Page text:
The standard summary metric of education-based human capital used in macro analyses—the average number of years of schooling in a population—is based only on quantity. But ignoring schooling quality turns out to be a major omission. As recent research shows, students in different countries who have completed the same number of years of school often have vastly different learning outcomes. This paper therefore proposes a new summary measure, Learning-Adjusted Years of Schooling (LAYS), that combines quantity and quality of schooling into a single easy-to-understand metric of progress. The cross-country comparisons produced by this measure are robust to different ways of adjusting for learning (for example, by using different international assessments or different summary learning indicators), and the assumptions and implications of LAYS are consistent with other evidence, including other approaches to quality adjustment. The paper argues that (1) LAYS improves on the standard metric, because it is a better predictor of important outcomes, and it improves incentives for policymakers; and (2) its virtues of simplicity and transparency make it a good candidate summary measure of education.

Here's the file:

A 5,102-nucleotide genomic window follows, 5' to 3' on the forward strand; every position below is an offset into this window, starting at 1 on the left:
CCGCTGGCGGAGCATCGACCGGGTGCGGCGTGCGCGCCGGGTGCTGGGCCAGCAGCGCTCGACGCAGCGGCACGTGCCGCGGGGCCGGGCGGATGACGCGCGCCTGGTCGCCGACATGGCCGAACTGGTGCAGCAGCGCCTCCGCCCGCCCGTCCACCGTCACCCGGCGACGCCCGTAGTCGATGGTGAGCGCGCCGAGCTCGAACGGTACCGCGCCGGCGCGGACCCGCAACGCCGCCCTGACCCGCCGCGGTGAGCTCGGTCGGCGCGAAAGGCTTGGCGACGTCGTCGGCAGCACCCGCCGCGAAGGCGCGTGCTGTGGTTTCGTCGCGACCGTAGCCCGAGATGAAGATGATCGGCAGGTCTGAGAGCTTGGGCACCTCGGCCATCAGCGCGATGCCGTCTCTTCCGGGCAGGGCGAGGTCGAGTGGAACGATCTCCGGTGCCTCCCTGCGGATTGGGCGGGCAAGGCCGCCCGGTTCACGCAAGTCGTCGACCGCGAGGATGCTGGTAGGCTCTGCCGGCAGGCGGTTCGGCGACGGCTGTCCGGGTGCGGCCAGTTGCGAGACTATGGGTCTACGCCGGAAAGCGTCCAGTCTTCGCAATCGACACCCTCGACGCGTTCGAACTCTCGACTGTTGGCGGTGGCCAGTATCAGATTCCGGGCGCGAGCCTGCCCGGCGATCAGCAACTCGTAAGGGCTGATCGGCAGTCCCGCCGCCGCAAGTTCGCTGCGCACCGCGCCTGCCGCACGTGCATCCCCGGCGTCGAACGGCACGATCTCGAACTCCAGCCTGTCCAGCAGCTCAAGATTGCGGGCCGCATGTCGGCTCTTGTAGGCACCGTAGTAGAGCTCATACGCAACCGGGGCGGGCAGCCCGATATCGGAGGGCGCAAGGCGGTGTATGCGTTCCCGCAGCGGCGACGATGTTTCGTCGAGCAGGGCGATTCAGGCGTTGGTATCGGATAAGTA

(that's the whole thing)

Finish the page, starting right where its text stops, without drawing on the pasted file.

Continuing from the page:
Policy Research working paper